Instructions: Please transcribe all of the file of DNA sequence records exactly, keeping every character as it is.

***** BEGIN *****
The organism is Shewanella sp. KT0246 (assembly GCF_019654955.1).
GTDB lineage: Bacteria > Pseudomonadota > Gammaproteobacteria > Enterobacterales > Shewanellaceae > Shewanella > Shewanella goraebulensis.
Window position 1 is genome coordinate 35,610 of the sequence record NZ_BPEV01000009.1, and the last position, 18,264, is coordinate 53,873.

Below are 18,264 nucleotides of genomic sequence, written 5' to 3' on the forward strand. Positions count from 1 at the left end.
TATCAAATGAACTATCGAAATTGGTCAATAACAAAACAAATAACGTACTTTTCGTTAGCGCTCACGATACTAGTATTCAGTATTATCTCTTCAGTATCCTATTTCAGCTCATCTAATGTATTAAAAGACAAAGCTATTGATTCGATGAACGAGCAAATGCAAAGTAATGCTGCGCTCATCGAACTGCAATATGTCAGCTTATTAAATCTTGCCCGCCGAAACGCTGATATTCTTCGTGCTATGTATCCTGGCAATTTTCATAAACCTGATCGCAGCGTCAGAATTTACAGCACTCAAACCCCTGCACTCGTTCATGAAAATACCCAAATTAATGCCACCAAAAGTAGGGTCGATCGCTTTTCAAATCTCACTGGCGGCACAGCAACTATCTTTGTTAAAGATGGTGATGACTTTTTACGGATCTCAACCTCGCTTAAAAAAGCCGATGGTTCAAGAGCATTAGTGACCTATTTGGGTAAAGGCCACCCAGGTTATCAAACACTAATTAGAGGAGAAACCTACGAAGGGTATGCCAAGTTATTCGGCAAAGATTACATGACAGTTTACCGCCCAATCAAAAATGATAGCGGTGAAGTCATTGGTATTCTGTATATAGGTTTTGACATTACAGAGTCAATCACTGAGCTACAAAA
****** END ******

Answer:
The organism is Shewanella sp. KT0246 (assembly GCF_019654955.1).
GTDB lineage: Bacteria > Pseudomonadota > Gammaproteobacteria > Enterobacterales > Shewanellaceae > Shewanella > Shewanella goraebulensis.
Window position 1 is genome coordinate 35,610 of the sequence record NZ_BPEV01000009.1, and the last position, 18,264, is coordinate 53,873.

Below are 18,264 nucleotides of genomic sequence, written 5' to 3' on the forward strand. Positions count from 1 at the left end.
TATCAAATGAACTATCGAAATTGGTCAATAACAAAACAAATAACGTACTTTTCGTTAGCGCTCACGATACTAGTATTCAGTATTATCTCTTCAGTATCCTATTTCAGCTCATCTAATGTATTAAAAGACAAAGCTATTGATTCGATGAACGAGCAAATGCAAAGTAATGCTGCGCTCATCGAACTGCAATATGTCAGCTTATTAAATCTTGCCCGCCGAAACGCTGATATTCTTCGTGCTATGTATCCTGGCAATTTTCATAAACCTGATCGCAGCGTCAGAATTTACAGCACTCAAACCCCTGCACTCGTTCATGAAAATACCCAAATTAATGCCACCAAAAGTAGGGTCGATCGCTTTTCAAATCTCACTGGCGGCACAGCAACTATCTTTGTTAAAGATGGTGATGACTTTTTACGGATCTCAACCTCGCTTAAAAAAGCCGATGGTTCAAGAGCATTAGTGACCTATTTGGGTAAAGGCCACCCAGGTTATCAAACACTAATTAGAGGAGAAACCTACGAAGGGTATGCCAAGTTATTCGGCAAAGATTACATGACAGTTTACCGCCCAATCAAAAATGATAGCGGTGAAGTCATTGGTATTCTGTATATAGGTTTTGACATTACAGAGTCAATCACTGAGCTACAAAA